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Silencing a critical voice

January 03, 2006

VLADIMIR V. PUTIN'S CHIEF economic advisor pulled no punches when he announced his resignation last week. Russia "has ceased to be politically free," said Andrei Illarionov, whose competence is matched only by his candor. Illarionov will be missed, but at least he timed his parting shot for maximum impact.

Illarionov's resignation came just days before Russia assumed leadership of the Group of 8 industrialized nations (it was scheduled to take over on Jan. 1) and amid discussion of its human rights and corruption records. Illarionov had been stripped of most of his duties but had been kept on staff as a symbol of the Putin government's supposed tolerance for opposing viewpoints. His commentary was a rare example of criticism in an increasingly closed country.

As a critical voice in a government filled with Putin's ex-KGB associates, Illarionov lambasted state takeovers of private companies, particularly the oil giant Yukos in 2004. Shortly afterward, he was dismissed as Russia's envoy to the G-8. Last week, he drew unfavorable comparisons between his country and Saudi Arabia, accusing Russia of following the kingdom's example of using energy reserves as a weapon in relations with other countries. Illarionov's praise of Ukrainian President (and Putin rival) Viktor Yushchenko's economic policies probably didn't please anyone at the Kremlin either.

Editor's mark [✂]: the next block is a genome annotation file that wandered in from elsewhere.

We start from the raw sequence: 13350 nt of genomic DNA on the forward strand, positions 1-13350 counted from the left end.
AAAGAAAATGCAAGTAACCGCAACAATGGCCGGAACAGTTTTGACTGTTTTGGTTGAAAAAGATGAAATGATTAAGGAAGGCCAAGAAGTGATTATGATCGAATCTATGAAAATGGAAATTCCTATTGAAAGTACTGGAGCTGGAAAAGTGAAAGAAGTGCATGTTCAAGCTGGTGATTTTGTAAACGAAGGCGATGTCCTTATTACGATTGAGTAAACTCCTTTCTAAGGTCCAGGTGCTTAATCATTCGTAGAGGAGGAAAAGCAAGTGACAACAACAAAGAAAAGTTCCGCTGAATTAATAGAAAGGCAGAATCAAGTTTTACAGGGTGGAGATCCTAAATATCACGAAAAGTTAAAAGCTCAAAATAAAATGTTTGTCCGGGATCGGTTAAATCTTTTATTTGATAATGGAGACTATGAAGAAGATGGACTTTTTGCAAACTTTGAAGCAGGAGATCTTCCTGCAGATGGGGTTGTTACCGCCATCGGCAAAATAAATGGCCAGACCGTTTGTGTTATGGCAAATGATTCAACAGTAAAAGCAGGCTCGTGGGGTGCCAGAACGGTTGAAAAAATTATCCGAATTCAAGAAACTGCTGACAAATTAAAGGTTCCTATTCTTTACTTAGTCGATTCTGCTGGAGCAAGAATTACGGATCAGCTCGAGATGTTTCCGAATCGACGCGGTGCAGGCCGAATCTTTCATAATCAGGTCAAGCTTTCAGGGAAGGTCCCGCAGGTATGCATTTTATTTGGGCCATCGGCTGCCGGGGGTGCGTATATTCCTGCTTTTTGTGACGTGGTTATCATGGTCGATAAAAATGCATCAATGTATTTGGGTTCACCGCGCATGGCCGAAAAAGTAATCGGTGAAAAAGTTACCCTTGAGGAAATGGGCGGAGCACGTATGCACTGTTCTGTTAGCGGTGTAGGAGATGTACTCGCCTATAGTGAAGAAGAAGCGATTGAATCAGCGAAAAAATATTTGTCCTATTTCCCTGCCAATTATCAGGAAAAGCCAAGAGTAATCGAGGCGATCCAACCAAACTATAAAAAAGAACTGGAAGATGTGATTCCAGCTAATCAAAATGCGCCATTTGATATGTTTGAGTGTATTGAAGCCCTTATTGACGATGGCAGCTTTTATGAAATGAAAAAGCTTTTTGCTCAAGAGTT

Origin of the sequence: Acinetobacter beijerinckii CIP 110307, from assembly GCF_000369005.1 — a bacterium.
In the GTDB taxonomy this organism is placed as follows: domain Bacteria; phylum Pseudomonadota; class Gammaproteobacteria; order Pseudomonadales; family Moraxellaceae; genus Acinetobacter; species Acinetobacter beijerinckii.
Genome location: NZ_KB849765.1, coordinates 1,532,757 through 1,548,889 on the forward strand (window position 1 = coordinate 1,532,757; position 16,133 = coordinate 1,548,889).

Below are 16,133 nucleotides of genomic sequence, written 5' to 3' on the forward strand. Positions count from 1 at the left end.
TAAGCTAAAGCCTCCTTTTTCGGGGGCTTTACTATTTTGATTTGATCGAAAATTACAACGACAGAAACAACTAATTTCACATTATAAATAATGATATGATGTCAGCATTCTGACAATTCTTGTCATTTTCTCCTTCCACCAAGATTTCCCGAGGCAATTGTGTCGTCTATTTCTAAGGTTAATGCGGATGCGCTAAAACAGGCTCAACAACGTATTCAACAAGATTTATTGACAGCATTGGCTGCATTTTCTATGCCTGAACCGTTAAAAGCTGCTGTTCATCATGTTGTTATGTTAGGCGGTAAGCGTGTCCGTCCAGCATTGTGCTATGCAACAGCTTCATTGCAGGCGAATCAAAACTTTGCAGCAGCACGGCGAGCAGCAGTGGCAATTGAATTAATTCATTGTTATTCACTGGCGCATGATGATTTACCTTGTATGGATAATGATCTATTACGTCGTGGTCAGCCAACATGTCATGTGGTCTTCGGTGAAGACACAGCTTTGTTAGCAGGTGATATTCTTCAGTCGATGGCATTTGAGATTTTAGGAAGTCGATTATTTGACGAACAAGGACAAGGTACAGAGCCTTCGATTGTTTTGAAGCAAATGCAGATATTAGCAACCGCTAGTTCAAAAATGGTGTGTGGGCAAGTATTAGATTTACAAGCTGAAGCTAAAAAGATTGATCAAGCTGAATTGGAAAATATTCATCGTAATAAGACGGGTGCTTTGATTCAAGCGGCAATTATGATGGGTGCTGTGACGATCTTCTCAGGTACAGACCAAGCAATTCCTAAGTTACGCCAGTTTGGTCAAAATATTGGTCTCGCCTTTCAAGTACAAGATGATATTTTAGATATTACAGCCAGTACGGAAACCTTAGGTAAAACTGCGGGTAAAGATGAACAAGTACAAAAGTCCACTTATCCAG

The timing of Illarionov's departure has sharpened the focus on recent criticisms of Russia, and it will put extra pressure on the country during its first turn as head of the G-8. Evidence of Putin's insularity and authoritarianism seems to grow by the day.

Last month, the corruption watchdog group Transparency International drew attention to Russia's need to combat corruption in its own country during its G-8 presidency. Also in December, the Russian parliament passed a bill that would limit, if not shut down, the operations of many nongovernmental organizations. And a parliamentary investigation into the school hostage crisis in Beslan in 2004 is already facing criticism that its report, released last week, placed too much blame on local authorities and not enough on the federal government.

Illarionov's departure may just create enough discomfort for Putin and his cohorts to give them some pause, however brief. If Russia's fellow G-8 members keep up the pressure, then the pause may become something more lasting. If they don't, and Putin fails to change his ways, then a sane and dissenting voice will be replaced by an uneasy silence.

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